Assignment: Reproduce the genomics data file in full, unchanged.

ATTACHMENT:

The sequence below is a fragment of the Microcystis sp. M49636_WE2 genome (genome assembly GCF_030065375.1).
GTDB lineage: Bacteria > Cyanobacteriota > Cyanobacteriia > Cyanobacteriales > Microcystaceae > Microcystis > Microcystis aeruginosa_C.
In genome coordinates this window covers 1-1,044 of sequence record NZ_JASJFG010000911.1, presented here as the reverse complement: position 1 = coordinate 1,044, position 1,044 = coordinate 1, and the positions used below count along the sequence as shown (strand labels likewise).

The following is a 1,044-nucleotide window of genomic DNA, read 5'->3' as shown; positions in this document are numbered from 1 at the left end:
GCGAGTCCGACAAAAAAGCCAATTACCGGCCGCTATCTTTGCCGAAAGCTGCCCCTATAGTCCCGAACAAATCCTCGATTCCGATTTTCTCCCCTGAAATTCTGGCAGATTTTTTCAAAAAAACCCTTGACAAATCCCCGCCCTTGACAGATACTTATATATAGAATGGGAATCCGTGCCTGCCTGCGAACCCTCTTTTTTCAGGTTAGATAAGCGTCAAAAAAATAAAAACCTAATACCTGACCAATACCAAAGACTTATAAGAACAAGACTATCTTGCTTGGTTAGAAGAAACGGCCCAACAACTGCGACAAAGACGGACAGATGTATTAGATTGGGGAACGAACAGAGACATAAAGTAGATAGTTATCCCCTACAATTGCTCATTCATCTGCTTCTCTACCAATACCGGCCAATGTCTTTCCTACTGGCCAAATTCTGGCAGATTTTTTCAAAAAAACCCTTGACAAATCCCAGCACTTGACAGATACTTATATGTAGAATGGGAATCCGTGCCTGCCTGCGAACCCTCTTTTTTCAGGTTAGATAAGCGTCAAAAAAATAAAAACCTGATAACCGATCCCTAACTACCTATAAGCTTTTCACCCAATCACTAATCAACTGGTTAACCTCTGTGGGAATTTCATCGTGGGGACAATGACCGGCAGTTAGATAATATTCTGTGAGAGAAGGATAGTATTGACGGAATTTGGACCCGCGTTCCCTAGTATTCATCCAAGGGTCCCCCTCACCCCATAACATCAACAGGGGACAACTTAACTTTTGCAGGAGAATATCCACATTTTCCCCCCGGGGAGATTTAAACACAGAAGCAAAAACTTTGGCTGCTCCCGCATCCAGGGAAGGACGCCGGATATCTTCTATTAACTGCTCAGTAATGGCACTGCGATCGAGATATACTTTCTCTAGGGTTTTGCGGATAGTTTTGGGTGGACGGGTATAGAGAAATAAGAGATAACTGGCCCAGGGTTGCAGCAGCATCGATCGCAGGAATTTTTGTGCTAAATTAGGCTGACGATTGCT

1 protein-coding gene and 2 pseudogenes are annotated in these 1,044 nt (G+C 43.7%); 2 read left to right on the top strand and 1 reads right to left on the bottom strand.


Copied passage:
The sequence below is a fragment of the Microcystis sp. M49636_WE2 genome (genome assembly GCF_030065375.1).
GTDB lineage: Bacteria > Cyanobacteriota > Cyanobacteriia > Cyanobacteriales > Microcystaceae > Microcystis > Microcystis aeruginosa_C.
In genome coordinates this window covers 1-1,044 of sequence record NZ_JASJFG010000911.1, presented here as the reverse complement: position 1 = coordinate 1,044, position 1,044 = coordinate 1, and the positions used below count along the sequence as shown (strand labels likewise).

The following is a 1,044-nucleotide window of genomic DNA, read 5'->3' as shown; positions in this document are numbered from 1 at the left end:
GCGAGTCCGACAAAAAAGCCAATTACCGGCCGCTATCTTTGCCGAAAGCTGCCCCTATAGTCCCGAACAAATCCTCGATTCCGATTTTCTCCCCTGAAATTCTGGCAGATTTTTTCAAAAAAACCCTTGACAAATCCCCGCCCTTGACAGATACTTATATATAGAATGGGAATCCGTGCCTGCCTGCGAACCCTCTTTTTTCAGGTTAGATAAGCGTCAAAAAAATAAAAACCTAATACCTGACCAATACCAAAGACTTATAAGAACAAGACTATCTTGCTTGGTTAGAAGAAACGGCCCAACAACTGCGACAAAGACGGACAGATGTATTAGATTGGGGAACGAACAGAGACATAAAGTAGATAGTTATCCCCTACAATTGCTCATTCATCTGCTTCTCTACCAATACCGGCCAATGTCTTTCCTACTGGCCAAATTCTGGCAGATTTTTTCAAAAAAACCCTTGACAAATCCCAGCACTTGACAGATACTTATATGTAGAATGGGAATCCGTGCCTGCCTGCGAACCCTCTTTTTTCAGGTTAGATAAGCGTCAAAAAAATAAAAACCTGATAACCGATCCCTAACTACCTATAAGCTTTTCACCCAATCACTAATCAACTGGTTAACCTCTGTGGGAATTTCATCGTGGGGACAATGACCGGCAGTTAGATAATATTCTGTGAGAGAAGGATAGTATTGACGGAATTTGGACCCGCGTTCCCTAGTATTCATCCAAGGGTCCCCCTCACCCCATAACATCAACAGGGGACAACTTAACTTTTGCAGGAGAATATCCACATTTTCCCCCCGGGGAGATTTAAACACAGAAGCAAAAACTTTGGCTGCTCCCGCATCCAGGGAAGGACGCCGGATATCTTCTATTAACTGCTCAGTAATGGCACTGCGATCGAGATATACTTTCTCTAGGGTTTTGCGGATAGTTTTGGGTGGACGGGTATAGAGAAATAAGAGATAACTGGCCCAGGGTTGCAGCAGCATCGATCGCAGGAATTTTTGTGCTAAATTAGGCTGACGATTGCT

1 protein-coding gene and 2 pseudogenes are annotated in these 1,044 nt (G+C 43.7%); 2 read left to right on the top strand and 1 reads right to left on the bottom strand.